Editor’s note: This story contains graphic details.
A man who killed his friend during a drunken stabbing in Arviat in February 2019 will be able to serve the remainder of his sentence in Nunavut, as he requested.
Albert Napayok pleaded guilty to manslaughter in the death of Manasie Thompson and also entered guilty pleas to charges of assault and breach of probation for a separate incident involving a woman.
On Oct. 8, chief justice Neil Sharkey imposed a sentence of five years and nine months for the manslaughter and two months for the assault.
Napayok had already served 963 days in custody prior to sentencing, which was credited at 48.2 months. That means the 22.8 months he has left to serve will be at the Baffin Correctional Centre, which his defence lawyer sought on his behalf.
The Crown requested a sentence four months longer, which would have forced Napayok to be imprisoned in a southern federal institution.
“Albert’s guilty plea to the manslaughter charge is a factor which should serve to decrease the severity of the penalty he receives. Mr. Napayok addressed the court, and he did so as Mr. Thompson’s family members listened. He was eloquent in detailing how the offence and his subsequent incarceration has affected his life and how he needs to heal,” Sharkey stated. “He also made an apology to Manasie’s family for the harm he has inflicted upon them. I would point out to Mr. Thompson’s family that it is often difficult for a person to express sorrow in a public setting… The Gladue writer also sees Mr. Napayok as an excellent candidate for cultural re-integration.”
Sharkey also recited the purpose of the sentencing process.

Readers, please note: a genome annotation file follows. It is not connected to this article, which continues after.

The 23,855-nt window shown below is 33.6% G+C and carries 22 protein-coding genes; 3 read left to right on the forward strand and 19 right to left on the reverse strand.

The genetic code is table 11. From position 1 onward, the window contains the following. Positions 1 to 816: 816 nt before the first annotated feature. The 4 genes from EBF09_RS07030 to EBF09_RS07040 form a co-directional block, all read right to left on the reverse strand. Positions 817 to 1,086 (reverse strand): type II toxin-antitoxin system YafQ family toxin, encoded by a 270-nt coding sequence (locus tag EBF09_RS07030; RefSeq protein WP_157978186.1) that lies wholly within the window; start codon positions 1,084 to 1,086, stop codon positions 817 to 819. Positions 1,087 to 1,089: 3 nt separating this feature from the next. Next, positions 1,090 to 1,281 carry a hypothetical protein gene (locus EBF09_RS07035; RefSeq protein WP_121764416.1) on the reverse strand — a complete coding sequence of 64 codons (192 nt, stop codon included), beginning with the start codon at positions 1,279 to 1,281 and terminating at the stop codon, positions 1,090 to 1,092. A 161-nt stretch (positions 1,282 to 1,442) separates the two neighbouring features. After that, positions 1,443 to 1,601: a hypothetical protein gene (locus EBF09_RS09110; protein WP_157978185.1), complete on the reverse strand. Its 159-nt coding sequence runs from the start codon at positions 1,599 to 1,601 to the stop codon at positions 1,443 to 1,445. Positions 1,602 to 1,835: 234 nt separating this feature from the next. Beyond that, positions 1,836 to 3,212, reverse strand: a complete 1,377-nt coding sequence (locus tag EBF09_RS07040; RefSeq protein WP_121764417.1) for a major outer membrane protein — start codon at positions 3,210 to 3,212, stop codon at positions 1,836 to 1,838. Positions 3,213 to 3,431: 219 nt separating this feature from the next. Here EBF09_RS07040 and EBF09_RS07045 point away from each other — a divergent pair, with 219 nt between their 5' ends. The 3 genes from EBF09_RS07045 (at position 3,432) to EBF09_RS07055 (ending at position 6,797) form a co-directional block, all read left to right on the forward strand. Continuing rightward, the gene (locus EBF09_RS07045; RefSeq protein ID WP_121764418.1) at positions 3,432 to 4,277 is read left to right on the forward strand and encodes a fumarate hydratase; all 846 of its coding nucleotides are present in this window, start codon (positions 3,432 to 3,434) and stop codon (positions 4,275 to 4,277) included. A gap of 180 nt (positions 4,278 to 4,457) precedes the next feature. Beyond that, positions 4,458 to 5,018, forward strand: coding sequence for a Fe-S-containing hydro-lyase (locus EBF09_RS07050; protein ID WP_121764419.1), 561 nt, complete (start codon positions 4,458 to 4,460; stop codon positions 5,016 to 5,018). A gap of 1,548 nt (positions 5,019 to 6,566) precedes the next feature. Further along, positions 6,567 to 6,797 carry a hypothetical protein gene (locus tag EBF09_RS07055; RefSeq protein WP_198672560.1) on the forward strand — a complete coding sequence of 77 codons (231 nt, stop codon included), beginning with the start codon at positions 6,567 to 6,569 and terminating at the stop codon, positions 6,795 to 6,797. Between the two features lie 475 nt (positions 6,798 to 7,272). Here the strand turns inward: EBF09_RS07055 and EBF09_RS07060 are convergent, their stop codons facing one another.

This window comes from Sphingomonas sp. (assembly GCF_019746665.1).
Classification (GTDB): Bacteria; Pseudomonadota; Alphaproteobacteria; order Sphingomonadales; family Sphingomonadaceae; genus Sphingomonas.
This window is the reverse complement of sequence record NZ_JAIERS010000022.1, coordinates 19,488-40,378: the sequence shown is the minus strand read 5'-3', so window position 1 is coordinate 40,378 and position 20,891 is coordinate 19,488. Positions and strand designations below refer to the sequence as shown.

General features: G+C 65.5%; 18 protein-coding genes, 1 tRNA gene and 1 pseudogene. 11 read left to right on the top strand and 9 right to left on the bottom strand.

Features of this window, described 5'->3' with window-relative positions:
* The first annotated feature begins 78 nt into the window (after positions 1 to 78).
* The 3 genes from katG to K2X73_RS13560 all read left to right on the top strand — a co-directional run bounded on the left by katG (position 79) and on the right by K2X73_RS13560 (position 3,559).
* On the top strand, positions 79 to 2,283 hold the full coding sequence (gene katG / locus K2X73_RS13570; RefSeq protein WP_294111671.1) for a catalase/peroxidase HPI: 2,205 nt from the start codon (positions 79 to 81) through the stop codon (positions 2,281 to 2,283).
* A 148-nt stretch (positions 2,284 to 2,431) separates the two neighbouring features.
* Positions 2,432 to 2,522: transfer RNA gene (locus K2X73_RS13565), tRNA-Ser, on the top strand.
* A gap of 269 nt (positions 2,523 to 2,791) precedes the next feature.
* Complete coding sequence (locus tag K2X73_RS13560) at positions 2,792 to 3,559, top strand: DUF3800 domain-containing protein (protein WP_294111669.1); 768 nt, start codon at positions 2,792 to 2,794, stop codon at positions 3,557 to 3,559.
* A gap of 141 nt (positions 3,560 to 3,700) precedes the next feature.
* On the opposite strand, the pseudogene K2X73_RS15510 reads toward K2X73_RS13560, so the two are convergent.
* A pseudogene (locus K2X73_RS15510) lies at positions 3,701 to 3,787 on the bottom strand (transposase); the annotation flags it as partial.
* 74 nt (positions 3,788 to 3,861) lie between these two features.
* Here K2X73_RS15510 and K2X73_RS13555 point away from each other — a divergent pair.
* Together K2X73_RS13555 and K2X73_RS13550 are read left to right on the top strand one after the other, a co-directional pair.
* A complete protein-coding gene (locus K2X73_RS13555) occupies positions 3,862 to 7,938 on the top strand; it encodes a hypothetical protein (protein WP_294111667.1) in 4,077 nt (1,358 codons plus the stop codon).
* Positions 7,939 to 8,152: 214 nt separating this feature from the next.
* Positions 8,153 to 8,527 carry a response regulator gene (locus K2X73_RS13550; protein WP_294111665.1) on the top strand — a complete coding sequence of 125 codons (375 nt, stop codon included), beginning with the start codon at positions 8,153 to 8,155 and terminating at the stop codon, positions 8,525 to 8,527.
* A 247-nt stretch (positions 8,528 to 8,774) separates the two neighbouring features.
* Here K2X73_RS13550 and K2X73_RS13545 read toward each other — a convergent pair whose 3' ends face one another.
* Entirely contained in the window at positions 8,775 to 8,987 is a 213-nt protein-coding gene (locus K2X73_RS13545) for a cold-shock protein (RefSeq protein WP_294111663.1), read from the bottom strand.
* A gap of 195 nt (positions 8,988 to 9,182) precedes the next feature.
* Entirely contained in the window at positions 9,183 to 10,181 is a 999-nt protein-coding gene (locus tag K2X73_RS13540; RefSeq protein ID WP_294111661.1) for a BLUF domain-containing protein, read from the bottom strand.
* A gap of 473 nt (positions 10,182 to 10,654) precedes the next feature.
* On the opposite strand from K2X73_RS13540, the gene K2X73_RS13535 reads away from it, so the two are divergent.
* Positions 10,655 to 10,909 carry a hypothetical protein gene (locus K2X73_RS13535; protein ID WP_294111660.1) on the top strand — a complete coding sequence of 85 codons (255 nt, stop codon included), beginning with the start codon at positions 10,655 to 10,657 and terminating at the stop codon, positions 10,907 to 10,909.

“We do not punish for the sake of punishment. The common law principle of restraint says that a judge should impose jail only when necessary, and then only as much as is necessary,” the judge stated, also noting that although Napayok’s act of violence was “inexplicable,” he did not “by definition” intend to cause Thompson’s death.
The chief judge also expressed his sympathy to Thompson’s relatives.
“The impact that Manasie’s death has had on your family can only be described as colossal. You have all suffered, and continue to suffer, in so many ways. Manasie’s senseless killing can never be undone. I am powerless to ease your grief, only time can do that,” he said.
The fatal encounter occurred after a night of drinking hard liquor and smoking cannabis at Napayok’s Arviat residence.
An argument ensued between Napayok and Thompson, 29. Napayok cut him and stabbed him with a hunting knife. The wound that killed him was in the back, piercing his lung.
Napayok dragged his body outside and covered it in snow under his porch.
After being arrested, he confessed to the killing.
He has four assault convictions on his criminal record and he was under a probation order when he took Thompson’s life.
Napayok, 32, has endured a “rough life,” according to the court transcript. He was two years old when his mother was murdered. His father was in and out of jail and he was raised by a series of foster parents, including one home where he was emotionally and physically abused.
“Mr. Napayok was deprived of a normal childhood. He grew up without any real sense of family, at all. Indeed, and to the contrary, violence and neglect were ‘normalized’ as part of his upbringing,” the court transcript reads, noting that he became reliant on alcohol to cope and was consequently unable to control his behaviour at times. “Frankly, considering his dire upbringing, his record is less severe than many other offenders who come before the court with similar deprivation.”
Napayok will also be placed on probation for two years following his sentence and will be prohibited from possessing firearms for life.
Sharkey also passed judgment on how alcoholism continues to have a dire effect, particularly in the territory.
“Alcohol abuse is tearing apart the fabric of our society. It fills our criminal and family dockets as well as our jails,” he said. “The homicide rate in Nunavut has, since 2000, been at least 10 times higher than the national average. Yet, some 20 years after division from the Northwest Territories, Nunavut does still not have a single residential treatment facility. The frequency of crime fueled by alcohol is matched only by the paucity of treatment options.”
A treatment centre, through a partnership among the federal and territorial governments and Nunavut Tunngavik Incorporated, is expected to open in Iqaluit in 2025.